Experts raise concerns about unmarked graves on site of $4.5 billion hydrogen plant
In late 2022, archaeologists with a consulting group spent weeks surveying part of a former plantation in Ascension Parish, where the industrial chemical company Air Products and Chemicals Inc. plans to build a $4.5 billion hydrogen and ammonia complex.
A senior archaeologist with infrastructure consulting firm AECOM told the State Historic Preservation Office in an email on Dec. 8 that he found over a dozen square, concrete stones scattered within a few hundred feet of a cemetery that is also on the property. At the time, the archaeologist said they resembled grave markers, with illegible letters and numbers inscribed.
Charles “Chip” McGimsey, Louisiana’s state archaeologist, has since gone out to see the markers — though he is not convinced they represent graves.
“They're not anything that looks like any kind of headstone or footstone or anything like that,” said McGimsey. “In fact, to be perfectly honest, I have no idea what they are. They certainly don’t look like anything I’ve seen.”
He’s still waiting for the consultant to submit its final report, after the group said it planned to do more research on the stones.
Air Products said they have found no evidence of other burial grounds on their site beyond the one studied by their consultant, known as the Orange Grove Cemetery, and have no plans for further investigations.
But even if the markers aren’t graves, environmental groups are more concerned there could be unmarked burials for the formerly enslaved on other parts of the 376-acre property — and in Louisiana, there’s no process for ensuring they’re found before a project breaks ground.
The concern comes amid a national movement to enhance protections for Black cemeteries after industrial projects ranging from refineries to pipelines have destroyed graves that weren’t previously documented.
Air Products’ plant would pull hydrogen from natural gas and capture the carbon left over before it's released into the atmosphere. From there, the remaining carbon would travel through pipelines before being stored a mile underground beneath Lake Maurepas. The contentious plan has faced enormous pushback from neighboring parishes concerned about the health of the lake and the risks posed by carbon storage.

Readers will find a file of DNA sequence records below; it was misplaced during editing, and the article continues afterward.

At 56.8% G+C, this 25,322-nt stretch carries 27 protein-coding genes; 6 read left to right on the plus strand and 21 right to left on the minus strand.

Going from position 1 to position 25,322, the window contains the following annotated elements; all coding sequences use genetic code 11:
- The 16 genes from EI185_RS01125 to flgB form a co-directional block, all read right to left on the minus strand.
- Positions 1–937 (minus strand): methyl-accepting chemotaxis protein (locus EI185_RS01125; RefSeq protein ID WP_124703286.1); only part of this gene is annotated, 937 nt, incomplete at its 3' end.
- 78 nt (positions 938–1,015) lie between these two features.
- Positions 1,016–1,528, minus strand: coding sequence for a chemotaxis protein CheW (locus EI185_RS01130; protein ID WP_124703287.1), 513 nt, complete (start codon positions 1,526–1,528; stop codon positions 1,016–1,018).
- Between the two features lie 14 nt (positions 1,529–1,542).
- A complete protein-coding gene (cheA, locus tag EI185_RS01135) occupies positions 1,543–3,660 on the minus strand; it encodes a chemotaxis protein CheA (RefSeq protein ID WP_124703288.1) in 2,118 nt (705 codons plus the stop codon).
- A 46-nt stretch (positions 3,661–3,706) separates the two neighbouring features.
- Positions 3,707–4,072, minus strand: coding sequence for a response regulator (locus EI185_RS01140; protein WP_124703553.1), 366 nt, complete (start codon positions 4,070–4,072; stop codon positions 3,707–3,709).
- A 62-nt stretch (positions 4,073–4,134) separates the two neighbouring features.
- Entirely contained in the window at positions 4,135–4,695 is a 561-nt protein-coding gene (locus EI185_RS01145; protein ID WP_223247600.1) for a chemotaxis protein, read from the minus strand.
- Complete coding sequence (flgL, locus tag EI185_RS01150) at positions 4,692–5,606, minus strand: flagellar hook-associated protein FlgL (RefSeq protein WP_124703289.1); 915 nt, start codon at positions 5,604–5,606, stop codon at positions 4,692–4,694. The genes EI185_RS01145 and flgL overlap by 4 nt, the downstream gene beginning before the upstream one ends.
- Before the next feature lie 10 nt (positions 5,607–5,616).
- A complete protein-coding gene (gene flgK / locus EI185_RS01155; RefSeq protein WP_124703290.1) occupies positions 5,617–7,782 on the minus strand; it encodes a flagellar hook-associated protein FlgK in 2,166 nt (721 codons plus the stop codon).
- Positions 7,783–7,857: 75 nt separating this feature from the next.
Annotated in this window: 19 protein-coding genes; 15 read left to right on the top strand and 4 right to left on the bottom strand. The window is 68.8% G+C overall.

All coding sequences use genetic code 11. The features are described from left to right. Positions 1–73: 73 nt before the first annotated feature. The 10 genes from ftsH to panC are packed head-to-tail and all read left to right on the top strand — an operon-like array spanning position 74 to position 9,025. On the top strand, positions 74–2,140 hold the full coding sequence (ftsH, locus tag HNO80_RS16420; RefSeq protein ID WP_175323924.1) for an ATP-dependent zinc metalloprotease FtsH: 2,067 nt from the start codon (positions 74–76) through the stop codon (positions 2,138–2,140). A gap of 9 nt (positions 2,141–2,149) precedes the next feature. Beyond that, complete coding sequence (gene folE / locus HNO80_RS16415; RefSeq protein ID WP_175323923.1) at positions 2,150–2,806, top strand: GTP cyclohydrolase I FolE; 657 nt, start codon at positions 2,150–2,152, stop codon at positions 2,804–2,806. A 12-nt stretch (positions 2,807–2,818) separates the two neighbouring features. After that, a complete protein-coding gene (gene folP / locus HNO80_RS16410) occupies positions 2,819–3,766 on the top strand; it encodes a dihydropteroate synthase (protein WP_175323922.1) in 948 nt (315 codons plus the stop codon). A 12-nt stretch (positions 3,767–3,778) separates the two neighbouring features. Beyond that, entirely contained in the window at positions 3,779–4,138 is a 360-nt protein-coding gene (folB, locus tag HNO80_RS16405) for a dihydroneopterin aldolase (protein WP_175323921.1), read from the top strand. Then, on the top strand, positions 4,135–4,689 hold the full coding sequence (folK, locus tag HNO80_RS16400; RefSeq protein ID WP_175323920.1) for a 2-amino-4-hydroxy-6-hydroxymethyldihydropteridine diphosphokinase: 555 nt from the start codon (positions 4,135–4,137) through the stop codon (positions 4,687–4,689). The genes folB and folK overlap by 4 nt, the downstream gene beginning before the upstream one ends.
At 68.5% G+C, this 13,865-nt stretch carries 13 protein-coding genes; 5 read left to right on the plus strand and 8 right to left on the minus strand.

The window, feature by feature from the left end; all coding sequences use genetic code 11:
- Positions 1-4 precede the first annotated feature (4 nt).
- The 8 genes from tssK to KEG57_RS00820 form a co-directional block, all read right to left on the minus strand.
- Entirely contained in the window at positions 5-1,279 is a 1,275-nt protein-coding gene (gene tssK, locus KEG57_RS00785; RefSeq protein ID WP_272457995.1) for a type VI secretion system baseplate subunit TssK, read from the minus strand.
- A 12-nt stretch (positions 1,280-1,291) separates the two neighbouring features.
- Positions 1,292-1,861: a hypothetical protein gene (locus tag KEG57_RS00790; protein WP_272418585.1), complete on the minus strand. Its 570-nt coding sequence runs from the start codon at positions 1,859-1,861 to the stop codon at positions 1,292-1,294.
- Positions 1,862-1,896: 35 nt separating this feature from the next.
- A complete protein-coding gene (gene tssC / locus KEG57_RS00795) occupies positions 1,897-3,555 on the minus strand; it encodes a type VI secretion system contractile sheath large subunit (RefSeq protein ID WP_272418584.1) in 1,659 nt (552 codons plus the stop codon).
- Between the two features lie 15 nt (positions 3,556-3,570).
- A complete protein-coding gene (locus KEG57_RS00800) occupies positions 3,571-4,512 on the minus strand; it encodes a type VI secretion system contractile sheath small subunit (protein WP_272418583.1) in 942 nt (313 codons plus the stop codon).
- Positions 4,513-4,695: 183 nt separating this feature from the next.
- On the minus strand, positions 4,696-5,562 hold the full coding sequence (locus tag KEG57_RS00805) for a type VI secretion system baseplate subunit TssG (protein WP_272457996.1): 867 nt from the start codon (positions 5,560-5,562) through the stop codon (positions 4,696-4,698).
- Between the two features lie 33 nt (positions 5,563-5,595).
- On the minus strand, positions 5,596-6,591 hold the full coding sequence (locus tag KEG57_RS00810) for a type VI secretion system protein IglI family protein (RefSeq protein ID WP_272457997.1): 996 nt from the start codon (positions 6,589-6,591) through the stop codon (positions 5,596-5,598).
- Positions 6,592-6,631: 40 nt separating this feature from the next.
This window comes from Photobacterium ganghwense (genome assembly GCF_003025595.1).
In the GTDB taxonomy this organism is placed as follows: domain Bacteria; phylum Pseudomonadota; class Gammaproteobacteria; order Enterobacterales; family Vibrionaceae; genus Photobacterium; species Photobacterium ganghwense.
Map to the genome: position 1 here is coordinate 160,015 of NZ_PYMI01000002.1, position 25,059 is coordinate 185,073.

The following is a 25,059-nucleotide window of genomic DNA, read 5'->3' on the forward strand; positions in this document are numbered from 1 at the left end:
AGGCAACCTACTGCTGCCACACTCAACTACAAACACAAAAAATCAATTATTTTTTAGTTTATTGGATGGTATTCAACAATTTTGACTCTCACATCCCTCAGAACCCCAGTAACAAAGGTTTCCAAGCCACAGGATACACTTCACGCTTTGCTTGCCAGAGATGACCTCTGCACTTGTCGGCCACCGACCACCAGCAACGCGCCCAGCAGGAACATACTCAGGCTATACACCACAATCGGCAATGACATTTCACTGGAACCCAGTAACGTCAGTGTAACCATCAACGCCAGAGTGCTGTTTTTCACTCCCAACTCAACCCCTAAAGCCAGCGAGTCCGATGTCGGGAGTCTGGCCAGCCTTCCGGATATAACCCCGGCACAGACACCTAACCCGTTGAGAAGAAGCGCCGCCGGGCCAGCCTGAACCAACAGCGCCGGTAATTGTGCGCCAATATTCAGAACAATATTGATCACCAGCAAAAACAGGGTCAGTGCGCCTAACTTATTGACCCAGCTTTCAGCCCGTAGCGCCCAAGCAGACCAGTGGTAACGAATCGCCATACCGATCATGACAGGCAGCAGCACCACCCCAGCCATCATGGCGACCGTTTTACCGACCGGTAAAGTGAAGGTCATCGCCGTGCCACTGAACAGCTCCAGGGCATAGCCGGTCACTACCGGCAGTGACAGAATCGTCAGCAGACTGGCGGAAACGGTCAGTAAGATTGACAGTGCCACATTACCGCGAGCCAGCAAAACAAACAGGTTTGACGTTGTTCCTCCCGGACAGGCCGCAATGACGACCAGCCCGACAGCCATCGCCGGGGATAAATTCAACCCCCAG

Now, environmental groups, who also oppose the plant, say the problems with the plant could start with its construction. And, to an extent, McGimsey said their concerns over the existence of an unmarked slave burial site is reasonable.
During the antebellum era, he said it was common for plantations to have at least one slave cemetery that was often poorly documented on any maps drawn at the time — which makes them hard to find.
“I have no idea where it is. I don't know how big it is. I don't know how many people are there,” McGimsey said. “Unfortunately, there is just no practical way to go find them, unless you have some historic clues that can lead you in certain directions.”
These historic clues are also called “anomalies,” small areas that can be charted on historical maps and aerial photographs that stand out as strange or transformed over time.
Forensic Architecture research fellow Imani Jacqueline Brown said her group documented five anomalies within Air Products’ footprint during their 2021 investigation into possible slave cemeteries located within Louisiana’s petrochemical corridor along the Mississippi River. They include the known cemetery and the location of what may have been a complex that included a sugar mill and slave quarters. The other three anomalies have yet to be investigated.
She also criticized the quality of the only other cultural survey completed on the site in 2014, which Air Products has relied on in drafting their own report for federal regulators. The authors of that prior report, working on behalf of petroleum coke exporter Impala Terminals, overlooked the likelihood of a plantation house located close to where the property meets the Mississippi River, as was typical during the antebellum period. Instead, the 2014 report suggested the sugar mill site would have also been the location of the “big house.”